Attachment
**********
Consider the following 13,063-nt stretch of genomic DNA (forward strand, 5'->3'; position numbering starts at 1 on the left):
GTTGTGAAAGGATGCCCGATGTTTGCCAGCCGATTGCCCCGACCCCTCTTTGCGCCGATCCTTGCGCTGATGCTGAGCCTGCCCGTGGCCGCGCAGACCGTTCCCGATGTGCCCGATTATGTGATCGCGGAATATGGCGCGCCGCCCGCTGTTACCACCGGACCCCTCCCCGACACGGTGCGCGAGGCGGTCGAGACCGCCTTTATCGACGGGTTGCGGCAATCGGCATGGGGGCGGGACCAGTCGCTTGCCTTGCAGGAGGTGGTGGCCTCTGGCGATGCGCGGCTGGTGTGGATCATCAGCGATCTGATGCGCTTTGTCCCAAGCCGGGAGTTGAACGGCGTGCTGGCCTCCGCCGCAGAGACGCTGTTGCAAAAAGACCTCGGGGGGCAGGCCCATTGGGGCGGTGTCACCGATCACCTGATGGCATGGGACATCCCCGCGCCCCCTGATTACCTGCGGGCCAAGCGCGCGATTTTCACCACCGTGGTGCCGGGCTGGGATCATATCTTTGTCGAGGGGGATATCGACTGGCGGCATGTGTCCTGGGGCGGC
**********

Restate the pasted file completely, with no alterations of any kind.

Consider the following 13,063-nt stretch of genomic DNA (forward strand, 5'->3'; position numbering starts at 1 on the left):
GTTGTGAAAGGATGCCCGATGTTTGCCAGCCGATTGCCCCGACCCCTCTTTGCGCCGATCCTTGCGCTGATGCTGAGCCTGCCCGTGGCCGCGCAGACCGTTCCCGATGTGCCCGATTATGTGATCGCGGAATATGGCGCGCCGCCCGCTGTTACCACCGGACCCCTCCCCGACACGGTGCGCGAGGCGGTCGAGACCGCCTTTATCGACGGGTTGCGGCAATCGGCATGGGGGCGGGACCAGTCGCTTGCCTTGCAGGAGGTGGTGGCCTCTGGCGATGCGCGGCTGGTGTGGATCATCAGCGATCTGATGCGCTTTGTCCCAAGCCGGGAGTTGAACGGCGTGCTGGCCTCCGCCGCAGAGACGCTGTTGCAAAAAGACCTCGGGGGGCAGGCCCATTGGGGCGGTGTCACCGATCACCTGATGGCATGGGACATCCCCGCGCCCCCTGATTACCTGCGGGCCAAGCGCGCGATTTTCACCACCGTGGTGCCGGGCTGGGATCATATCTTTGTCGAGGGGGATATCGACTGGCGGCATGTGTCCTGGGGCGGC